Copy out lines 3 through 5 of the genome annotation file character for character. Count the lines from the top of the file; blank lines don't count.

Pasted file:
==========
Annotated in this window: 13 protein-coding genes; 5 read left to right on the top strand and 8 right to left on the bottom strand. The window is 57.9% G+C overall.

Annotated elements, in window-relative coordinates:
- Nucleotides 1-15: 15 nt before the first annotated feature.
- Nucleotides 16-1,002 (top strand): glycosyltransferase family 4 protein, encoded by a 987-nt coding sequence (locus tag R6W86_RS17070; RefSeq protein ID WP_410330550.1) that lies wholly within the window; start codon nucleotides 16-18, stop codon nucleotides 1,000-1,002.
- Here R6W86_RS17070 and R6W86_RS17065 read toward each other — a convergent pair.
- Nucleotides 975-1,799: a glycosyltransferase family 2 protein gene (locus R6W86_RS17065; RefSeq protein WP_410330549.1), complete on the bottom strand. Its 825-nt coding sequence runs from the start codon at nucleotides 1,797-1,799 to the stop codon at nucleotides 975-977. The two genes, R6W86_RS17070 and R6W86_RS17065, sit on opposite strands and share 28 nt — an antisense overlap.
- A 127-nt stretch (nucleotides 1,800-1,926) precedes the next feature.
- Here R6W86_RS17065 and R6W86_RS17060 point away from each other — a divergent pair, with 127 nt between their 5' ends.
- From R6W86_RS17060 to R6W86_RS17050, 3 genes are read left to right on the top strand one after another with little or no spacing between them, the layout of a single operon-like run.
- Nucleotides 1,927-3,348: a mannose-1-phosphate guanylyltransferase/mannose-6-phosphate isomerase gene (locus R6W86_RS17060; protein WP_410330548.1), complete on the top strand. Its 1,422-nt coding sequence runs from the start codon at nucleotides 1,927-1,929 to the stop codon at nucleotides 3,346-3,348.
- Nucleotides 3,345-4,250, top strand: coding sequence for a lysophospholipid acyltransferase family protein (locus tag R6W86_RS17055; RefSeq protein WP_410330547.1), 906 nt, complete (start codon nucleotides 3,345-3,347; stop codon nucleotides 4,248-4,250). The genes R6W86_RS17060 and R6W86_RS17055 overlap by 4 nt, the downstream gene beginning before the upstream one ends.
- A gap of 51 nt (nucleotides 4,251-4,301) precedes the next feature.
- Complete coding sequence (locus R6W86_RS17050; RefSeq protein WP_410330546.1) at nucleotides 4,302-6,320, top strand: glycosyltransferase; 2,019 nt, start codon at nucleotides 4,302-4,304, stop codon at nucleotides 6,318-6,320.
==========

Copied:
- Nucleotides 1-15: 15 nt before the first annotated feature.
- Nucleotides 16-1,002 (top strand): glycosyltransferase family 4 protein, encoded by a 987-nt coding sequence (locus tag R6W86_RS17070; RefSeq protein ID WP_410330550.1) that lies wholly within the window; start codon nucleotides 16-18, stop codon nucleotides 1,000-1,002.
- Here R6W86_RS17070 and R6W86_RS17065 read toward each other — a convergent pair.